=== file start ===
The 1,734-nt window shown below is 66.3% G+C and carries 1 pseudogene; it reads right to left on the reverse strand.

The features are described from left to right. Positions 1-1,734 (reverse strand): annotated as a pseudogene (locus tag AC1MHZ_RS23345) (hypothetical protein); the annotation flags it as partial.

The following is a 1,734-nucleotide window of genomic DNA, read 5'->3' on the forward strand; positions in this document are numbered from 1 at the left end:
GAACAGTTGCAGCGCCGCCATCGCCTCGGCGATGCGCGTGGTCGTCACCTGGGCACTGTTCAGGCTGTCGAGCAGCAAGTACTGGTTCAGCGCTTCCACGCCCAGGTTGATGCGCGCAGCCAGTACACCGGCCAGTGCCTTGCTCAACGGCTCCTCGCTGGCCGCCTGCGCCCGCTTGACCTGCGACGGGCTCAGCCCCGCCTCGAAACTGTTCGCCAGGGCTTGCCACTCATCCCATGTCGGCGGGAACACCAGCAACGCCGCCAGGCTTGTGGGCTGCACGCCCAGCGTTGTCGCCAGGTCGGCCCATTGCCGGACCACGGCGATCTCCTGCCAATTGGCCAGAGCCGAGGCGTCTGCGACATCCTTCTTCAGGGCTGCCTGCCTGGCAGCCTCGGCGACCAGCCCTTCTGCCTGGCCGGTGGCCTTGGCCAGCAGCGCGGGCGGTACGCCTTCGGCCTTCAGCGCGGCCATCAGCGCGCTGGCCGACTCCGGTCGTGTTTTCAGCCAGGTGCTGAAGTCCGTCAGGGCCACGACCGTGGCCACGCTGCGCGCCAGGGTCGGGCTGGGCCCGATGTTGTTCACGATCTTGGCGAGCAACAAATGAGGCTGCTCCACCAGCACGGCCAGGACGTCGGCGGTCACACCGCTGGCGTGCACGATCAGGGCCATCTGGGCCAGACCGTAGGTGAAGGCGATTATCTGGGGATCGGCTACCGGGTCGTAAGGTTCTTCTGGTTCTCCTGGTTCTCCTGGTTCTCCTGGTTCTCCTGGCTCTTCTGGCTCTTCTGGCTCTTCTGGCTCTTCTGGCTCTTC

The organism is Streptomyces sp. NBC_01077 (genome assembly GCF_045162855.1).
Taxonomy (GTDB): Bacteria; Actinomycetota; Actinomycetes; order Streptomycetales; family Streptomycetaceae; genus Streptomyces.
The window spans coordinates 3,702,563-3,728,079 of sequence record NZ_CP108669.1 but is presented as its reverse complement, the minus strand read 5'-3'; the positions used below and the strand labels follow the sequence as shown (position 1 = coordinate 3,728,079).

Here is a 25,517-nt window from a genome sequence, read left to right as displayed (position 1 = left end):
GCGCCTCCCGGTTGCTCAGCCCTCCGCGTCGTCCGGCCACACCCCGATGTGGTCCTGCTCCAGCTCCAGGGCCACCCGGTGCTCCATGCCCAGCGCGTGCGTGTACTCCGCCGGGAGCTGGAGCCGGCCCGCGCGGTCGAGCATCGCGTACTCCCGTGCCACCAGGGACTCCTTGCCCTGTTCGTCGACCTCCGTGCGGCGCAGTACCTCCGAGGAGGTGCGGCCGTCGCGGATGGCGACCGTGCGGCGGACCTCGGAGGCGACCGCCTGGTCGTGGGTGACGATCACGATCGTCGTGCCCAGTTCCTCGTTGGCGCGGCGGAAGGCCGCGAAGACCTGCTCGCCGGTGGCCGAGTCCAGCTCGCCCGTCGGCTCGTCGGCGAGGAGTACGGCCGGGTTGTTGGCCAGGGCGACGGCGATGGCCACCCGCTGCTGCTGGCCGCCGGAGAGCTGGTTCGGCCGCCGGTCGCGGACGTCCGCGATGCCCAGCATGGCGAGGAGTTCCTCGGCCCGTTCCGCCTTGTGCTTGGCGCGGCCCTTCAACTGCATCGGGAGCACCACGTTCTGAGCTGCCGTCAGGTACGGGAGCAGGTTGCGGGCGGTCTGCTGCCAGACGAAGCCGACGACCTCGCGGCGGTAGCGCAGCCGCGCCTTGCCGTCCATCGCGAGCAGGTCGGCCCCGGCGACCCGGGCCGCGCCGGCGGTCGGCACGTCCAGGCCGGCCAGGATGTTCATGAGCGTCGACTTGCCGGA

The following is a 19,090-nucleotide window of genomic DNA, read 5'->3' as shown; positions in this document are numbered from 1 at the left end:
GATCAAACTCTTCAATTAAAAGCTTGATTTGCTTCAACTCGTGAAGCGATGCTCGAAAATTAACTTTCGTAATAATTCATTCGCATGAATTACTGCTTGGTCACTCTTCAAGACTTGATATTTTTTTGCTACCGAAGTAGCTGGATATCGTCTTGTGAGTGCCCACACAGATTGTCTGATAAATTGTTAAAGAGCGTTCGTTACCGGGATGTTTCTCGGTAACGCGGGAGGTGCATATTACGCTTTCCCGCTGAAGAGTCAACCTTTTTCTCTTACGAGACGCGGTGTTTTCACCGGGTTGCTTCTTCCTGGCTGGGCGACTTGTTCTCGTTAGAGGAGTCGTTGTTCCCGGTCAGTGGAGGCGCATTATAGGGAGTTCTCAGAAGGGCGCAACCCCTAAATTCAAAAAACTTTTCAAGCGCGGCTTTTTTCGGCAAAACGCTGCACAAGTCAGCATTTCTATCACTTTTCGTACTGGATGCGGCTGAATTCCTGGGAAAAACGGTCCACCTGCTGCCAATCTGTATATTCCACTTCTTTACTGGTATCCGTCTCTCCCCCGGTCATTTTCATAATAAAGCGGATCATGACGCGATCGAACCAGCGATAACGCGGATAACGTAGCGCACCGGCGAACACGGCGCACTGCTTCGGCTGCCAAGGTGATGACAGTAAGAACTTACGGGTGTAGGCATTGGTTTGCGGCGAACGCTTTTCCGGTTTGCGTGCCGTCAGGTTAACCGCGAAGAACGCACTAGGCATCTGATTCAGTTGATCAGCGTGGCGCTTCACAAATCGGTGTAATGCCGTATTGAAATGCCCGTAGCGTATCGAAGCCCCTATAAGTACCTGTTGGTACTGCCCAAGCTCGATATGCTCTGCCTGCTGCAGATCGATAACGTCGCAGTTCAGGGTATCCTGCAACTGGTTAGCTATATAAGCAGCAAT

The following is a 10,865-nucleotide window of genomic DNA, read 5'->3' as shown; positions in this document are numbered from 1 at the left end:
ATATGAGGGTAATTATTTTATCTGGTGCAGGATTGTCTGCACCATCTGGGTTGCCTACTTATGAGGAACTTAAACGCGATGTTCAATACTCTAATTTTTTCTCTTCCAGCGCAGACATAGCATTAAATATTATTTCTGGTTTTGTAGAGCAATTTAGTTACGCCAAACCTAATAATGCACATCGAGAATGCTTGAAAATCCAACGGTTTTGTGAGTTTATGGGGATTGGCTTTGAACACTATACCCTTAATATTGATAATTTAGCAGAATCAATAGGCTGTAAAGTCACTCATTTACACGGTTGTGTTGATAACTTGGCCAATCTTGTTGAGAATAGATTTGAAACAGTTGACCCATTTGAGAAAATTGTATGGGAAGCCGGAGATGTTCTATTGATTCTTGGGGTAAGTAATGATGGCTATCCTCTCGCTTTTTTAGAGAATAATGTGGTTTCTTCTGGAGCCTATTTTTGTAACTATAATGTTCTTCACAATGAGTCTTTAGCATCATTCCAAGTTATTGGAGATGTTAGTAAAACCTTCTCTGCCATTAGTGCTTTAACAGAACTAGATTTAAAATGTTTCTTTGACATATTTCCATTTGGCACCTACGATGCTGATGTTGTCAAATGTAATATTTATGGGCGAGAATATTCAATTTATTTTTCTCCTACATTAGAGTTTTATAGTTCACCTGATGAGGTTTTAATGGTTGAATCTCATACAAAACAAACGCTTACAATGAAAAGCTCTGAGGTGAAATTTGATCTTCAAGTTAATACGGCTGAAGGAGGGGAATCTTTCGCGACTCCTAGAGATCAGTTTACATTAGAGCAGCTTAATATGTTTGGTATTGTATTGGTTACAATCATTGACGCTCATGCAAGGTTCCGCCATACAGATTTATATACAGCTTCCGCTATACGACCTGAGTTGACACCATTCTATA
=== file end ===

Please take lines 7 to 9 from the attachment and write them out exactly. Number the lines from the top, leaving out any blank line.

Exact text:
The window spans coordinates 3,702,563-3,728,079 of sequence record NZ_CP108669.1 but is presented as its reverse complement, the minus strand read 5'-3'; the positions used below and the strand labels follow the sequence as shown (position 1 = coordinate 3,728,079).

Here is a 25,517-nt window from a genome sequence, read left to right as displayed (position 1 = left end):
GCGCCTCCCGGTTGCTCAGCCCTCCGCGTCGTCCGGCCACACCCCGATGTGGTCCTGCTCCAGCTCCAGGGCCACCCGGTGCTCCATGCCCAGCGCGTGCGTGTACTCCGCCGGGAGCTGGAGCCGGCCCGCGCGGTCGAGCATCGCGTACTCCCGTGCCACCAGGGACTCCTTGCCCTGTTCGTCGACCTCCGTGCGGCGCAGTACCTCCGAGGAGGTGCGGCCGTCGCGGATGGCGACCGTGCGGCGGACCTCGGAGGCGACCGCCTGGTCGTGGGTGACGATCACGATCGTCGTGCCCAGTTCCTCGTTGGCGCGGCGGAAGGCCGCGAAGACCTGCTCGCCGGTGGCCGAGTCCAGCTCGCCCGTCGGCTCGTCGGCGAGGAGTACGGCCGGGTTGTTGGCCAGGGCGACGGCGATGGCCACCCGCTGCTGCTGGCCGCCGGAGAGCTGGTTCGGCCGCCGGTCGCGGACGTCCGCGATGCCCAGCATGGCGAGGAGTTCCTCGGCCCGTTCCGCCTTGTGCTTGGCGCGGCCCTTCAACTGCATCGGGAGCACCACGTTCTGAGCTGCCGTCAGGTACGGGAGCAGGTTGCGGGCGGTCTGCTGCCAGACGAAGCCGACGACCTCGCGGCGGTAGCGCAGCCGCGCCTTGCCGTCCATCGCGAGCAGGTCGGCCCCGGCGACCCGGGCCGCGCCGGCGGTCGGCACGTCCAGGCCGGCCAGGATGTTCATGAGCGTCGACTTGCCGGA